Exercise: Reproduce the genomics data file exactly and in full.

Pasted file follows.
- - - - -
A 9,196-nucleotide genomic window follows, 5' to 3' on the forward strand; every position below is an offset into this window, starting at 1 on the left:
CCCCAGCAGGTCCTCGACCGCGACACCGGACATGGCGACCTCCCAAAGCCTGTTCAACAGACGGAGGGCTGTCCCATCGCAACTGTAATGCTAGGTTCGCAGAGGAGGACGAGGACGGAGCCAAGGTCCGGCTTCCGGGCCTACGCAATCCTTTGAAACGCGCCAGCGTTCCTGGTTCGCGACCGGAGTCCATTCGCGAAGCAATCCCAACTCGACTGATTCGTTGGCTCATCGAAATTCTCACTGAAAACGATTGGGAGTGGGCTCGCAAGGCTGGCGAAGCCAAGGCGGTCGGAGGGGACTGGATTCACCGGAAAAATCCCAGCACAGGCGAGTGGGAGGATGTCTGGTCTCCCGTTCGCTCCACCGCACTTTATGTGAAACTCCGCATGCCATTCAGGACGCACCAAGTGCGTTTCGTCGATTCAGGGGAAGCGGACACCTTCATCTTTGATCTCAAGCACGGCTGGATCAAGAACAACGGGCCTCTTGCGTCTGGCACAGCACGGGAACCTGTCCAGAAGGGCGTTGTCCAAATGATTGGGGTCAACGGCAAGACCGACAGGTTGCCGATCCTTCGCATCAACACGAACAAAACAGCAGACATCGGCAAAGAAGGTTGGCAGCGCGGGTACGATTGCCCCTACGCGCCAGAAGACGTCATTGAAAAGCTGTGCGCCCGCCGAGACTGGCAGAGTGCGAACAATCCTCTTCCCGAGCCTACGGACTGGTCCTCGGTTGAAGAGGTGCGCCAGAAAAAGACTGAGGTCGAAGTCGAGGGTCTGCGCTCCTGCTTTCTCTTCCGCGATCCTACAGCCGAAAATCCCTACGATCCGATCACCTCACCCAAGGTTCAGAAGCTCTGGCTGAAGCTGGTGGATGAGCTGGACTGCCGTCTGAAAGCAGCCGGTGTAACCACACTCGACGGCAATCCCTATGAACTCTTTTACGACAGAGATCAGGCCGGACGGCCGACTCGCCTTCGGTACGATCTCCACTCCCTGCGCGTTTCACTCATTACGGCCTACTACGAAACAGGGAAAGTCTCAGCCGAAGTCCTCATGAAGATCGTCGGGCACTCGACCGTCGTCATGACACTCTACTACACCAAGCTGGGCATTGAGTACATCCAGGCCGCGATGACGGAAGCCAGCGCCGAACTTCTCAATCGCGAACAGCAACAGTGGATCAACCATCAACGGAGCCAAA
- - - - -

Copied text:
A 9,196-nucleotide genomic window follows, 5' to 3' on the forward strand; every position below is an offset into this window, starting at 1 on the left:
CCCCAGCAGGTCCTCGACCGCGACACCGGACATGGCGACCTCCCAAAGCCTGTTCAACAGACGGAGGGCTGTCCCATCGCAACTGTAATGCTAGGTTCGCAGAGGAGGACGAGGACGGAGCCAAGGTCCGGCTTCCGGGCCTACGCAATCCTTTGAAACGCGCCAGCGTTCCTGGTTCGCGACCGGAGTCCATTCGCGAAGCAATCCCAACTCGACTGATTCGTTGGCTCATCGAAATTCTCACTGAAAACGATTGGGAGTGGGCTCGCAAGGCTGGCGAAGCCAAGGCGGTCGGAGGGGACTGGATTCACCGGAAAAATCCCAGCACAGGCGAGTGGGAGGATGTCTGGTCTCCCGTTCGCTCCACCGCACTTTATGTGAAACTCCGCATGCCATTCAGGACGCACCAAGTGCGTTTCGTCGATTCAGGGGAAGCGGACACCTTCATCTTTGATCTCAAGCACGGCTGGATCAAGAACAACGGGCCTCTTGCGTCTGGCACAGCACGGGAACCTGTCCAGAAGGGCGTTGTCCAAATGATTGGGGTCAACGGCAAGACCGACAGGTTGCCGATCCTTCGCATCAACACGAACAAAACAGCAGACATCGGCAAAGAAGGTTGGCAGCGCGGGTACGATTGCCCCTACGCGCCAGAAGACGTCATTGAAAAGCTGTGCGCCCGCCGAGACTGGCAGAGTGCGAACAATCCTCTTCCCGAGCCTACGGACTGGTCCTCGGTTGAAGAGGTGCGCCAGAAAAAGACTGAGGTCGAAGTCGAGGGTCTGCGCTCCTGCTTTCTCTTCCGCGATCCTACAGCCGAAAATCCCTACGATCCGATCACCTCACCCAAGGTTCAGAAGCTCTGGCTGAAGCTGGTGGATGAGCTGGACTGCCGTCTGAAAGCAGCCGGTGTAACCACACTCGACGGCAATCCCTATGAACTCTTTTACGACAGAGATCAGGCCGGACGGCCGACTCGCCTTCGGTACGATCTCCACTCCCTGCGCGTTTCACTCATTACGGCCTACTACGAAACAGGGAAAGTCTCAGCCGAAGTCCTCATGAAGATCGTCGGGCACTCGACCGTCGTCATGACACTCTACTACACCAAGCTGGGCATTGAGTACATCCAGGCCGCGATGACGGAAGCCAGCGCCGAACTTCTCAATCGCGAACAGCAACAGTGGATCAACCATCAACGGAGCCAAA